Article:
by Dana Goodyear
(6385 words, Originally published in The New Yorker. Compilation copyright (c) 2003 The Conde Nast Publications, Inc. All Rights Reserved.)
In 1946, just after being discharged from the Army, where he underwent infantry training four times and then refused a commission when it was offered, the poet Stanley Kunitz got a letter from Bennington College inviting him to come and teach. He was baffled—he had no teaching experience—until he learned the origin of the proposition: his friend and fellow-poet Theodore Roethke had had one of his periodic manic episodes, and, holed up in his faculty cottage, had said he would emerge peaceably only if Kunitz was hired to replace him.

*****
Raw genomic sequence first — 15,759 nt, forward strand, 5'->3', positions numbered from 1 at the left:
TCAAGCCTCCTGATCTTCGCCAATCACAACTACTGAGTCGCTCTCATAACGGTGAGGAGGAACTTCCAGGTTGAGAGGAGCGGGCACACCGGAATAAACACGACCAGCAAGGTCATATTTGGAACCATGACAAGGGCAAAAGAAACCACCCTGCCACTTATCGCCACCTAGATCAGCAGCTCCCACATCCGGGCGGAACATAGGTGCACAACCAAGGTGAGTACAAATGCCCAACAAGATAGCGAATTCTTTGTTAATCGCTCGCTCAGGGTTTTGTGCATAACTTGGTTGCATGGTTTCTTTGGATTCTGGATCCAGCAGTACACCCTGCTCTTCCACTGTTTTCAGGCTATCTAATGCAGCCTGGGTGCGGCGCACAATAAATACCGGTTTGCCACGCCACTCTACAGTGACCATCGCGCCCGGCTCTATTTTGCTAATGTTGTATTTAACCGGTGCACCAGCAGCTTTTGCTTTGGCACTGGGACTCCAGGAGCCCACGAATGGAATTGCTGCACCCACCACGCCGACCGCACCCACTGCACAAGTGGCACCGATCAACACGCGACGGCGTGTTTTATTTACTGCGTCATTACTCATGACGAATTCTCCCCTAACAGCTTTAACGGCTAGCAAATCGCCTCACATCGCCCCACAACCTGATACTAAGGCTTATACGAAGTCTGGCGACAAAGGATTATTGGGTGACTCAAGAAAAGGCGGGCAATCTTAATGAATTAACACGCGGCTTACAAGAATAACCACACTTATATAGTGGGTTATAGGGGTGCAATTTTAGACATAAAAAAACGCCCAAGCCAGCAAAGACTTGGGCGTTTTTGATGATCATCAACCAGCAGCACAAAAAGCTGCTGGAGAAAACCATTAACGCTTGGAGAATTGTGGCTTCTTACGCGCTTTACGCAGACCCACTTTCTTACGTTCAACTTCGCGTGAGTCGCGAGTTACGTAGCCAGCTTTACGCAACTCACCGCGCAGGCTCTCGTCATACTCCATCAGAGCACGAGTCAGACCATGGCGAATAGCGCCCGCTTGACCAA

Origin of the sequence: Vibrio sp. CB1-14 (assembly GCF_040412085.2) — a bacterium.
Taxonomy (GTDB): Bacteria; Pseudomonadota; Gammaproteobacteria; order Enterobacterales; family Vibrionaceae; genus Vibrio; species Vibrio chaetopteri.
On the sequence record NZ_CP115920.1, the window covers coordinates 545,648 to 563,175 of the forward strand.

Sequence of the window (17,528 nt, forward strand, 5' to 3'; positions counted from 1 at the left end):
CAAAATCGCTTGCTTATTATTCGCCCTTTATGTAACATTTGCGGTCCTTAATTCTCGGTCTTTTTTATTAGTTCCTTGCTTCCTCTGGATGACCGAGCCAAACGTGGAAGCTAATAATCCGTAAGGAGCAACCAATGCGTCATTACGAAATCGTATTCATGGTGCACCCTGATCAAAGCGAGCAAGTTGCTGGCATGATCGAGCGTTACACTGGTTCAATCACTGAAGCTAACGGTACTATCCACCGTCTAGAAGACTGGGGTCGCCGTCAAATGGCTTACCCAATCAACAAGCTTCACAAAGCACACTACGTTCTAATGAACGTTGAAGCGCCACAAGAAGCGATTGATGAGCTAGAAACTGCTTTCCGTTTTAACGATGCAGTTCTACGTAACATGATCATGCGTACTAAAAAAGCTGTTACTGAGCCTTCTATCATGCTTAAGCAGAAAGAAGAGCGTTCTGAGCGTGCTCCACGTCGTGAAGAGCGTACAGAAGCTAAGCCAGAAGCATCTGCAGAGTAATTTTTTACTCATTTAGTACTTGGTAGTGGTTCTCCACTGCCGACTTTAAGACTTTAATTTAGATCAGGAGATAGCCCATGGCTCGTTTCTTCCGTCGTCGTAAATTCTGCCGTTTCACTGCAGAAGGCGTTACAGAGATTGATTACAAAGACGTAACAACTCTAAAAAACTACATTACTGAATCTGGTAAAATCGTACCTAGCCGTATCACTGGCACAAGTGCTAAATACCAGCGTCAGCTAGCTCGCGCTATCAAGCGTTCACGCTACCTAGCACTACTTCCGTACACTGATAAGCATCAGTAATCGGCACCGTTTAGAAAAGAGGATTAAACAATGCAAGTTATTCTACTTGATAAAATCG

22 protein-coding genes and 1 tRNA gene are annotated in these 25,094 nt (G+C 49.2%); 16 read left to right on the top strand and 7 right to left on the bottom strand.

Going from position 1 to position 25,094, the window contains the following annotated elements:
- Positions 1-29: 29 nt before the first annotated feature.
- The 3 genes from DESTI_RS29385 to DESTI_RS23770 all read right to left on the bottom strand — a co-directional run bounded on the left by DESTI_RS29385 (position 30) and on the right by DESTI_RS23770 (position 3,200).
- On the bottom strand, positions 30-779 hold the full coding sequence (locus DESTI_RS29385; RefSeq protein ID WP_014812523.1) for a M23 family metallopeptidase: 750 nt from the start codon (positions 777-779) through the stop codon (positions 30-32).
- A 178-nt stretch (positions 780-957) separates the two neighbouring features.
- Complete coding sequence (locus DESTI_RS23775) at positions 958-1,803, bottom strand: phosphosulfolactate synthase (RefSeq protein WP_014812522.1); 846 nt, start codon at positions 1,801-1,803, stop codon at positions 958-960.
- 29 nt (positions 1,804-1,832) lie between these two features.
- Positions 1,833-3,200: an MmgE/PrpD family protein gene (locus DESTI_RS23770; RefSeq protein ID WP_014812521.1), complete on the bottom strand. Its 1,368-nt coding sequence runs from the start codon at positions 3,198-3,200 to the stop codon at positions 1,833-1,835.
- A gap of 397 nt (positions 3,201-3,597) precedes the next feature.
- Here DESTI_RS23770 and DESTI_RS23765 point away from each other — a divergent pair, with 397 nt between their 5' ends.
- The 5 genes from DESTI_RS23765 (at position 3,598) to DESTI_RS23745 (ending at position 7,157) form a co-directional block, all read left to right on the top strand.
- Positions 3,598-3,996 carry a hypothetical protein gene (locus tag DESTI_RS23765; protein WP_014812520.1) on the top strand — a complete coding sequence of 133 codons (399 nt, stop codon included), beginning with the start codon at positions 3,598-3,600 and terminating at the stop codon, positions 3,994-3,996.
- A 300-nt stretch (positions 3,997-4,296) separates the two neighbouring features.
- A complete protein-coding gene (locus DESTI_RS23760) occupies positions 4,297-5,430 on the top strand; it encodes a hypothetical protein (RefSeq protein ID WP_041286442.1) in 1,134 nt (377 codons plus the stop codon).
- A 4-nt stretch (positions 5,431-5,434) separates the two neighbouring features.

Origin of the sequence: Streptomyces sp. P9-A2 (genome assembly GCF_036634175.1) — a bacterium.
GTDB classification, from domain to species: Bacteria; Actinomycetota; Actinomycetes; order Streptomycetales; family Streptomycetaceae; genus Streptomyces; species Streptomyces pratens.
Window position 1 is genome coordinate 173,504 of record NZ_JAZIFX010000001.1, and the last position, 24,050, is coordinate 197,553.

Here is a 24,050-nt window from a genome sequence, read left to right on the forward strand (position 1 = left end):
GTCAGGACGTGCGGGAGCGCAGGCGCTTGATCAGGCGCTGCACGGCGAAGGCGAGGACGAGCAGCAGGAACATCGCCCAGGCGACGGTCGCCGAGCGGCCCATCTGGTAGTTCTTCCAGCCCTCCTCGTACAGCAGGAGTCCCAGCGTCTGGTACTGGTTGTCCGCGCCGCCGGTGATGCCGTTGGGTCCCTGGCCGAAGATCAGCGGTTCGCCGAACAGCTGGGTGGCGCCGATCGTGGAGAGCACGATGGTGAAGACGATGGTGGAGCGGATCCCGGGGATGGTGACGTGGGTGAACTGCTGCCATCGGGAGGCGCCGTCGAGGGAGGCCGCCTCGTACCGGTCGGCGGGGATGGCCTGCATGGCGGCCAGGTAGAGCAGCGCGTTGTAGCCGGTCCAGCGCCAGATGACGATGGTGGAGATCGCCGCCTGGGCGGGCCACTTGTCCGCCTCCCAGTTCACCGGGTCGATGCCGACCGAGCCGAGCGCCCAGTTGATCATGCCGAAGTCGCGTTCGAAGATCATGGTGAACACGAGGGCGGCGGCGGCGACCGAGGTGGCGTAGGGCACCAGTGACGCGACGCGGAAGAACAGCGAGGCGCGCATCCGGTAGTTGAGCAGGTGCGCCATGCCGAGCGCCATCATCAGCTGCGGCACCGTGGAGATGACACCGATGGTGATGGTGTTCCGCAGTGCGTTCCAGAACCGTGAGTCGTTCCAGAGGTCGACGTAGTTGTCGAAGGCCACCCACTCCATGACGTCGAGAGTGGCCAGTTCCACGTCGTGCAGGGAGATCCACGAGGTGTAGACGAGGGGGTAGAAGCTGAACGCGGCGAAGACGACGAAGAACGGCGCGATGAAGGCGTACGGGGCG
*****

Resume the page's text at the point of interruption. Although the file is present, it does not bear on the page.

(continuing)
Kunitz’s affiliation with Bennington was brief. As he tells it, several weeks before the graduation ceremonies of 1949 a student, Miriam Marx (Groucho’s daughter), came to him in hysterics. She told him that she was going to be expelled because of a curfew violation. Kunitz was sympathetic. She was young and vulnerable, and he felt that expulsion would be disastrous for her. He organized a meeting of the student body to protest the school’s decision. That night, the president of the college barged into Kunitz’s house and testily warned him to stop the protest. Kunitz was repotting a plant at the time and threw it in the president’s face. Then he packed up his car.